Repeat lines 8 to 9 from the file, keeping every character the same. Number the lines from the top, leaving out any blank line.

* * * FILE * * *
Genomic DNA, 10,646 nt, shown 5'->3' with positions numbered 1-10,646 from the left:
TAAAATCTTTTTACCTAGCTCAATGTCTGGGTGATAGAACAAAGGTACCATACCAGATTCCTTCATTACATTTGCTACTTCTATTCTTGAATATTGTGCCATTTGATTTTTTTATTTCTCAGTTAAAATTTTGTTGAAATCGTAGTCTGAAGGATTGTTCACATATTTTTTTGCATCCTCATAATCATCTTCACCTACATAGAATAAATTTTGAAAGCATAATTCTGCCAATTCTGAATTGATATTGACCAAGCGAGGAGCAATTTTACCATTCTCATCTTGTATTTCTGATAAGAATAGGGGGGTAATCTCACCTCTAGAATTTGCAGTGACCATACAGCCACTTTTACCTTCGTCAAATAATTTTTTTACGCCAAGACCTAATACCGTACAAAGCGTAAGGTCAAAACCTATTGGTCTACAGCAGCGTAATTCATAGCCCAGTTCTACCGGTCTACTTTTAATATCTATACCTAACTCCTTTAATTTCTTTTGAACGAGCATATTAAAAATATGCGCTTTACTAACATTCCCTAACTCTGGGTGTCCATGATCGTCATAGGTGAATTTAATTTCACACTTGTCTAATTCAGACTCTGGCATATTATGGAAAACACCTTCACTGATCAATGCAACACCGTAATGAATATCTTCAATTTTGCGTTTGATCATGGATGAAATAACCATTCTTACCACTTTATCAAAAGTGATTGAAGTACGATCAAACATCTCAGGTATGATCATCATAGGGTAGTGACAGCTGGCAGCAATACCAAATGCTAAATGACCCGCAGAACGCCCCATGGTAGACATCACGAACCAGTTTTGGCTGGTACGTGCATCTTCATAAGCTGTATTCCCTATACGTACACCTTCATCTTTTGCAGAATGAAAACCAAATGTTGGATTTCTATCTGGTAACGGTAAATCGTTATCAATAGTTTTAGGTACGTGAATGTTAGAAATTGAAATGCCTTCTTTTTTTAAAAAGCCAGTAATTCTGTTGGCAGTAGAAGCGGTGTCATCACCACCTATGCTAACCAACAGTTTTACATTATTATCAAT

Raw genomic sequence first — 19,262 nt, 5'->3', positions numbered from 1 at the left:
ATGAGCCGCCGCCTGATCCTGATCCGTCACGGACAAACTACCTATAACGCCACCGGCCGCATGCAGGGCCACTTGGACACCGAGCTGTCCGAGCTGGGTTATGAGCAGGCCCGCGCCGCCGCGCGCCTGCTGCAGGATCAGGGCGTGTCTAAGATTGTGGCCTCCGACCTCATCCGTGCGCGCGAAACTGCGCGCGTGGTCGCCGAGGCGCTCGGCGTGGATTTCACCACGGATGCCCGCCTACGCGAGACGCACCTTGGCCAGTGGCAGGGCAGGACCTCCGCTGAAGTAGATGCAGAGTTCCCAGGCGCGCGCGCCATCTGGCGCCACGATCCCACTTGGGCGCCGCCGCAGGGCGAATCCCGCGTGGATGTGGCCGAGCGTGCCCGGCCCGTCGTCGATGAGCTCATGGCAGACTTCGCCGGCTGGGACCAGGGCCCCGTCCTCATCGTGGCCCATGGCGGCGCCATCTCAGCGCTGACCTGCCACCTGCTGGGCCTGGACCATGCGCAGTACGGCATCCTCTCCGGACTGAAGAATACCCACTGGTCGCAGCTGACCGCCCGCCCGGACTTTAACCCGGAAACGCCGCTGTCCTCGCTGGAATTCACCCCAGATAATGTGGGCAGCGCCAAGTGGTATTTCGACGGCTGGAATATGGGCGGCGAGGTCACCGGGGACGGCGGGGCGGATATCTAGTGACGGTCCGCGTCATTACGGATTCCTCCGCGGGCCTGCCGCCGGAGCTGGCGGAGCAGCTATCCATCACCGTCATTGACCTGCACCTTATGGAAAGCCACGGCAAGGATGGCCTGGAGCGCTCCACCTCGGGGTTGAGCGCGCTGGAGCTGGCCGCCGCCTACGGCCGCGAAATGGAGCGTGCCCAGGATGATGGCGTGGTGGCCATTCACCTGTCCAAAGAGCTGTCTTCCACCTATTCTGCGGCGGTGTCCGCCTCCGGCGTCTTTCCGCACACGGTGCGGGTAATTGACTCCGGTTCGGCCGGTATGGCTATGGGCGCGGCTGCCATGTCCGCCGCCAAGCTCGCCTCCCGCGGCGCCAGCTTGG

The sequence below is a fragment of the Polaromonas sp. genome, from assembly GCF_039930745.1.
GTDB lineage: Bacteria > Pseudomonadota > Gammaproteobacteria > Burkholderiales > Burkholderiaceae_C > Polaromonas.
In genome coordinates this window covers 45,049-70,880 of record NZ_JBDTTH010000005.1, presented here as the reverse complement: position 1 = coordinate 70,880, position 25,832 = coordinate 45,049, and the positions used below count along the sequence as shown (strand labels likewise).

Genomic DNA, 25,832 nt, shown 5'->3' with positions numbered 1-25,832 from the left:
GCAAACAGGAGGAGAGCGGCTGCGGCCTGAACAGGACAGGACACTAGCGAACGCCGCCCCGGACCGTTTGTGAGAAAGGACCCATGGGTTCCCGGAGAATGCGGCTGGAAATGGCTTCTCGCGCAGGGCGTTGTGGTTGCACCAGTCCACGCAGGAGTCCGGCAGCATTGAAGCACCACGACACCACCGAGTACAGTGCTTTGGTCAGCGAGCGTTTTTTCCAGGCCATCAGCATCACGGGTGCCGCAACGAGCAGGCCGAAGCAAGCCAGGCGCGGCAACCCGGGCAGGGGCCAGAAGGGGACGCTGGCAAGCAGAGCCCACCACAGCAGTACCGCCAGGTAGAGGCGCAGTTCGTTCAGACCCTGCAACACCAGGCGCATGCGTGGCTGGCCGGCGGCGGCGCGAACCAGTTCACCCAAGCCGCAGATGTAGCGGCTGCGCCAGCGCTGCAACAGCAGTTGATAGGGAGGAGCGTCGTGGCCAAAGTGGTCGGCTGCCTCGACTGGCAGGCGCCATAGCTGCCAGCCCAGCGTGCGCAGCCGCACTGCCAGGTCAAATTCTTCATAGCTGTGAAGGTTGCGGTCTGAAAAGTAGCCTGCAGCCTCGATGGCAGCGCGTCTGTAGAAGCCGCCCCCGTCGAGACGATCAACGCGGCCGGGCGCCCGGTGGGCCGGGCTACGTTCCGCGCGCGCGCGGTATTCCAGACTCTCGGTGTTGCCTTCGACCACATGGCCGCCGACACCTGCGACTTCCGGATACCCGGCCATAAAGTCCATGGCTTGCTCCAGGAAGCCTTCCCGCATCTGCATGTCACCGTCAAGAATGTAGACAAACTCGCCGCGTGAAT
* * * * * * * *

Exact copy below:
Genomic DNA, 25,832 nt, shown 5'->3' with positions numbered 1-25,832 from the left:
GCAAACAGGAGGAGAGCGGCTGCGGCCTGAACAGGACAGGACACTAGCGAACGCCGCCCCGGACCGTTTGTGAGAAAGGACCCATGGGTTCCCGGAGAATGCGGCTGGAAATGGCTTCTCGCGCAGGGCGTTGTGGTTGCACCAGTCCACGCAGGAGTCCGGCAGCATTGAAGCACCACGACACCACCGAGTACAGTGCTTTGGTCAGCGAGCGTTTTTTCCAGGCCATCAGCATCACGGGTGCCGCAACGAGCAGGCCGAAGCAAGCCAGGCGCGGCAACCCGGGCAGGGGCCAGAAGGGGACGCTGGCAAGCAGAGCCCACCACAGCAGTACCGCCAGGTAGAGGCGCAGTTCGTTCAGACCCTGCAACACCAGGCGCATGCGTGGCTGGCCGGCGGCGGCGCGAACCAGTTCACCCAAGCCGCAGATGTAGCGGCTGCGCCAGCGCTGCAACAGCAGTTGATAGGGAGGAGCGTCGTGGCCAAAGTGGTCGGCTGCCTCGACTGGCAGGCGCCATAGCTGCCAGCCCAGCGTGCGCAGCCGCACTGCCAGGTCAAATTCTTCATAGCTGTGAAGGTTGCGGTCTGAAAAGTAGCCTGCAGCCTCGATGGCAGCGCGTCTGTAGAAGCCGCCCCCGTCGAGACGATCAACGCGGCCGGGCGCCCGGTGGGCCGGGCTACGTTCCGCGCGCGCGCGGTATTCCAGACTCTCGGTGTTGCCTTCGACCACATGGCCGCCGACACCTGCGACTTCCGGATACCCGGCCATAAAGTCCATGGCTTGCTCCAGGAAGCCTTCCCGCATCTGCATGTCACCGTCAAGAATGTAGACAAACTCGCCGCGTGAAT